Learn how to drive a Ford Model T at Michigan’s Gilmore Museum

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Courtesy Gilmore Car Museum/Dave Winstanley

Have you ever seen a Ford Model T and thought it would be cool to learn how to drive it? You’re in luck: the Gilmore Car Museum in Hickory Corners, Michigan, is enrolling students now for its Model T driver’s training classes for the 2021 season.

“This will be our fourteenth year of teaching people how to drive the car that put America on wheels,” says the museum’s curator, Jay Follis. “In our first class, we had eleven students, and we expect to have at least 750 enroll in the class in 2021.”

The first cars that were used were brought to the museum by the cars’ owners who taught the students how to drive the T; today, the Gilmore has its own fleet of 14 cars that have been donated over the years that is managed by Jim Hart, the museum’s car “wrangler.” Ten of the cars are drivable and are rotated through the classes. Students get to drive three different models during the class, with the models ranging from touring cars to depot hacks (station wagons) to runabouts, ranging from 1908 to 1927.

Ford Model T student driver cars
Courtesy Gilmore Car Museum

“Each one of these cars has its own unique personality, and we tell the students about the history of the cars,” he says. “One of the cars is a bare, running chassis that we use to show students what the cars are like under their skin.”

Students are taught the unique setup of the T, which is unlike any car modern car they have seen. The vehicle is controlled with a lever to the left of the driver that controls the emergency brake, neutral, and forward/high gear. There are three pedals on the floor: the left-most pedal is for forward and high speed, the middle pedal is reverse, and the last pedal, says Follis, is the “hope you stop pedal.” There are two levers on the steering wheel; one controls the throttle and the other controls the ignition/spark advance. “We tell the students they can’t text and drive, because they’re too busy working all the controls!” jokes Follis.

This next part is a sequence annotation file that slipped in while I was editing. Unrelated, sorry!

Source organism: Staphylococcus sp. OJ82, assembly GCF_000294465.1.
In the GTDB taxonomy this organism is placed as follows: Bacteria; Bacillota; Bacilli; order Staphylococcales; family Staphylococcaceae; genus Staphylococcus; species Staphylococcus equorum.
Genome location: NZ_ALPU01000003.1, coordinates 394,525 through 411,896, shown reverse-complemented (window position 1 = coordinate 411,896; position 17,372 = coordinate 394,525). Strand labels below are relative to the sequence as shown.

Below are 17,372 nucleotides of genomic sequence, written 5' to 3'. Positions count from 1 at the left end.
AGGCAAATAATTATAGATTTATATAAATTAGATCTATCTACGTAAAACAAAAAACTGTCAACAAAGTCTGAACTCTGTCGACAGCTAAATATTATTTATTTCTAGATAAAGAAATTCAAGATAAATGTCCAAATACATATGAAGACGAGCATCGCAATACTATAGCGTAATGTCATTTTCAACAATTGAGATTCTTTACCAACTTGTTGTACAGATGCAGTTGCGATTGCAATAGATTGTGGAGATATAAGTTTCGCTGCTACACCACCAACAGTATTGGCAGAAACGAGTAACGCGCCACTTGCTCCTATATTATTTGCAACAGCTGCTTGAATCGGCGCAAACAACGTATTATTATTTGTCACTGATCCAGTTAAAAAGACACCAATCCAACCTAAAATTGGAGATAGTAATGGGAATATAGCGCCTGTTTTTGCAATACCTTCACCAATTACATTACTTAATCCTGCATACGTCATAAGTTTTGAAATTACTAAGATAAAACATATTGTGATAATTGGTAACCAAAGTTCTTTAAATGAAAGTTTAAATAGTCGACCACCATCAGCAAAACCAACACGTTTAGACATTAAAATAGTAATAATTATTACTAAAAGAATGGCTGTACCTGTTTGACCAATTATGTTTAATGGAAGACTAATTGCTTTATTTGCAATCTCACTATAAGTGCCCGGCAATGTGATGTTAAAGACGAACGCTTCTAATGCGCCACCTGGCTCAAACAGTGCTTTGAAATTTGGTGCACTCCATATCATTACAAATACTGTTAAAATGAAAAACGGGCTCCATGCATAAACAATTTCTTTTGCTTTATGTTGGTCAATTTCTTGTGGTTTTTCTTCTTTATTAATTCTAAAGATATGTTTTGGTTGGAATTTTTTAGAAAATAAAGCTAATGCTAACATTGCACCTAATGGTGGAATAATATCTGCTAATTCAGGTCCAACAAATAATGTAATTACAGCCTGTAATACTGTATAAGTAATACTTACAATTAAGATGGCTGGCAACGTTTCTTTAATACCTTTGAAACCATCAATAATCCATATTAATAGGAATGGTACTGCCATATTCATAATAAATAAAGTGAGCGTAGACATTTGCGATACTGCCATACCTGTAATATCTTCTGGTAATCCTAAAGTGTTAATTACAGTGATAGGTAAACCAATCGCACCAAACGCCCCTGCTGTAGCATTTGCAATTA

Ford Model T students driving front three-quarter action
Courtesy Gilmore Car Museum/John A. Lacko

Each class includes practice driving the Model Ts around the three miles of paved roadways that wind throughout the Gilmore’s wooded grounds. Museum historians will provide history and backstories of Henry Ford and the early Ford Motor Company, as well as up-close inspections of various Model Ts.

Enrollment is now open for the 2021 season, and you can reserve your spot by visiting the Gilmore’s website. The cost is $125 per student, and the class is open to any licensed driver or those who have their learner’s permit. Classes run roughly three hours long, and there are 22 instructors, three of whom are women, ranging in age from 17 to 96 years old. After successfully completing a road test, students receive a Certificate of Completion. Classes fill up quickly, so make your reservation soon.

Ford Model T students driving side profile action
Courtesy Gilmore Car Museum/John A. Lacko

Even if you’re not interested in the Model T class, the Gilmore has a ton of other cool offerings. The museum is located between Detroit and Chicago and is a gem of a museum situated on a 90-acre campus. There are a number of buildings and displays, including eight restored 19th-century barns, an authentic operating 1940s diner, a recreated 1930s Shell gas station, and train depot from the 1890s. Recreated auto dealerships include a Franklin dealership from around 1918, a Model A Ford dealership from 1928, a 1930s Lincoln and a 1948 Cadillac dealership. It’s well worth a visit.

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